The deadline to enter Progressive Grocer's Impact Award Program is July 16.
If you had your head down the past 18 months, running stores, resolving supply chain issues, hiring staff and keeping up with e-commerce growth, you might have missed the other pandemic.
The global communications firm Edelman conducts a study each year called the “Trust Barometer,” and this year it revealed an epidemic of misinformation and widespread mistrust of societal institutions. It described the situation as a rampant “infodemic,” with institutions such as business, government, NGOs and the media in an environment of information bankruptcy. Without trusted leadership sources to look to, people don’t know where or from whom to get reliable information, according to Edelman, which noted that trust in all news sources sank to record lows.
While other institutions were busy letting Americans down, grocers stood tall when Americans needed them most. Throughout the pandemic, grocers earned respect and trust through millions of daily interactions in stores and online. There were bumps here and there, as the sheer volume of people served increased the odds of occasional disappointment, but nothing remotely close to lumping grocers in with the level of widespread institutional mistrust described by Edelman.
Things are so bad, according to the firm, that it has launched the Edelman Trust Institute, where work with clients will include exploring ways to close trust gaps between society and institutions. Meanwhile, PricewaterhouseCoopers, the big professional services firm, has identified trust as a business opportunity, too. It revealed a three-year, $300 million commitment “to embed trust-based principles into the core of today’s and tomorrow’s business.” One aspect of its plan involves the creation of the PwC Trust Leadership Institute.
Between PwC and Edelman, there’s a lot of money and energy being spent to, as CEO Richard Edelman says, “build a deeper understanding of trust and its linkage to success.”
Does this topic really require a great deal of study? There’s a strong correlation between trust and success. The more you have of the former, the more you’ll have of the latter. Grocers understand this, because, when it comes to selling products that people feed their families, they have to maintain high levels of trust with shoppers and the communities in which they operate, or they won’t be operating there for very long.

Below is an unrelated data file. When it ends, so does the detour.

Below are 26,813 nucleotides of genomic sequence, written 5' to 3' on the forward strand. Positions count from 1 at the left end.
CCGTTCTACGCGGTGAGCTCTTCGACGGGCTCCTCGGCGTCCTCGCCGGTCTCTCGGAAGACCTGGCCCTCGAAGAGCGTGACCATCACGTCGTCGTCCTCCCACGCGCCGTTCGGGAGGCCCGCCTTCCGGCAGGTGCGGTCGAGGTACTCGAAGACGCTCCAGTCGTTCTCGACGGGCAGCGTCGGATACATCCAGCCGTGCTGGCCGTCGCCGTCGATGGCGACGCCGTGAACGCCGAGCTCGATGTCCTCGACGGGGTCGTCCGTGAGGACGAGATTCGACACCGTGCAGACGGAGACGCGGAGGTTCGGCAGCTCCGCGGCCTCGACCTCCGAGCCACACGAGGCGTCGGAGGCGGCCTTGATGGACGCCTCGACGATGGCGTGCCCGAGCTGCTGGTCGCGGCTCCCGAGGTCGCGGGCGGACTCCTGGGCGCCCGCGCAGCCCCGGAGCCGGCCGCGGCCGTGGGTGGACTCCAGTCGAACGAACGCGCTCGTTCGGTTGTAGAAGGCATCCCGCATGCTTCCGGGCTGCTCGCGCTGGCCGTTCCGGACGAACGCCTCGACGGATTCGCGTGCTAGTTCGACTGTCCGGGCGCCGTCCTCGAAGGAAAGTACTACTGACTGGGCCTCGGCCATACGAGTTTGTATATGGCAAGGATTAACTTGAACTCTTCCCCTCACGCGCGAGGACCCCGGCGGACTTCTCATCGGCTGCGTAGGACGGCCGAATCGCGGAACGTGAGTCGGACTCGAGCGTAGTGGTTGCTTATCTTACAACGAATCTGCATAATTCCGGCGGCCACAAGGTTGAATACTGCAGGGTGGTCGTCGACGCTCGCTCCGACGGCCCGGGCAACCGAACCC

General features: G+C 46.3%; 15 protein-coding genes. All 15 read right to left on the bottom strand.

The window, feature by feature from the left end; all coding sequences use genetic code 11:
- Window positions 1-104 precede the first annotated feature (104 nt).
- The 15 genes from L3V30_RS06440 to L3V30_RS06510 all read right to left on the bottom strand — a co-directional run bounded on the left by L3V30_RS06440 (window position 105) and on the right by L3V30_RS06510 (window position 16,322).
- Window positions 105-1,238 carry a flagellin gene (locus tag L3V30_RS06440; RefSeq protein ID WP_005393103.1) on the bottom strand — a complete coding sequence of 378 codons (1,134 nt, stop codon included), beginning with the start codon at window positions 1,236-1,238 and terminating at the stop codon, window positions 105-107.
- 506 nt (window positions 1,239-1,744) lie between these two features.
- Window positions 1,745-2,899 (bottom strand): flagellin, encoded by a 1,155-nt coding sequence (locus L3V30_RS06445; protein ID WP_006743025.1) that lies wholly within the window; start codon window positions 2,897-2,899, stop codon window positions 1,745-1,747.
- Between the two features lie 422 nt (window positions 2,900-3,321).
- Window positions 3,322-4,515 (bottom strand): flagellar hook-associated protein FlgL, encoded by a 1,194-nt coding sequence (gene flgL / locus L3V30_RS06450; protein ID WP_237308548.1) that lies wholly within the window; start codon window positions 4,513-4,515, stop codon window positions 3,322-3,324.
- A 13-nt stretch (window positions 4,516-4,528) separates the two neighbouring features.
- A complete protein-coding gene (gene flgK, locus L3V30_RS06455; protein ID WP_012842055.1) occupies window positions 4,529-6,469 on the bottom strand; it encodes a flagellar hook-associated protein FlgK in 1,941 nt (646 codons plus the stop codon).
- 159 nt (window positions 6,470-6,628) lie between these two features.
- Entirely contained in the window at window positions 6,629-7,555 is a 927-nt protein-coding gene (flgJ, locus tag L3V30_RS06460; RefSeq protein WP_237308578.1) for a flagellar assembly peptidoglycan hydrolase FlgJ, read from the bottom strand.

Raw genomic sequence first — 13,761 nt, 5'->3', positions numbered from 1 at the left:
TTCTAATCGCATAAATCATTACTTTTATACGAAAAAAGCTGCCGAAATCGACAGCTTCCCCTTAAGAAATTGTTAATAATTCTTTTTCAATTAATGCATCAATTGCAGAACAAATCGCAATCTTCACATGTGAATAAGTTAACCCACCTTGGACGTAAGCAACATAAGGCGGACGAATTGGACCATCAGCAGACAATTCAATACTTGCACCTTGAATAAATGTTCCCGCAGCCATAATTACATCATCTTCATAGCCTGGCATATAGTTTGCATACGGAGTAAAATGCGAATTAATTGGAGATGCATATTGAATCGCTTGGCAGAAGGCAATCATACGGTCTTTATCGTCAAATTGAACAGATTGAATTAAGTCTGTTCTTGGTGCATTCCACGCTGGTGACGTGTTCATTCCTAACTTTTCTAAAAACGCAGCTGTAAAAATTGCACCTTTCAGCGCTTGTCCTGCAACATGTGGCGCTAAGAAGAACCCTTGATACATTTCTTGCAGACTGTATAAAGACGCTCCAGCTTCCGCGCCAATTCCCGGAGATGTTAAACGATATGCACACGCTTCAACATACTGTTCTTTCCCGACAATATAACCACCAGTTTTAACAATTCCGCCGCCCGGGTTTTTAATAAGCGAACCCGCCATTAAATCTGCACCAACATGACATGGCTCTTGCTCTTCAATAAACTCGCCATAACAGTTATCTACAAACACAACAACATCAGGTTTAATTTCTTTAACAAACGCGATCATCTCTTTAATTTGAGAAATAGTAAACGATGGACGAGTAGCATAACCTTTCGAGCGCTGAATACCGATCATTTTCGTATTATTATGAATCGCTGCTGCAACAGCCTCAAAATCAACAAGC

Retailers earn trust through daily interactions with shoppers, employees and communities, but that’s not the only way. They also engage in a wide range of environmental, social and governance (ESG) activities that often go unheralded. Grocers are a force for good in ways that aren’t always fully appreciated, because serving others is the foundation on which the food and consumables industry was built.
At Progressive Grocer, we wanted to call attention to the efforts of retailers, as well as suppliers and solution providers, that make up the grocery industry’s trust ecosystem. To recognize the exceptional efforts of industry leaders in nine key ESG areas, we created the Impact Awards. This program will amplify their accomplishments, highlight innovative approaches and further inspire the industry at large to greatness. We call this approach “honoring exceptionalism.”
Trust may be in short supply in other sectors of the economy and certain institutions, but that’s not the case in the grocery world. We look forward to highlighting some of the industry’s most exceptional efforts when we gather in person in early November in Orlando for Progressive Grocer's Grocery Industry Week.
To nominate a deserving company for the Impact Awards, click here.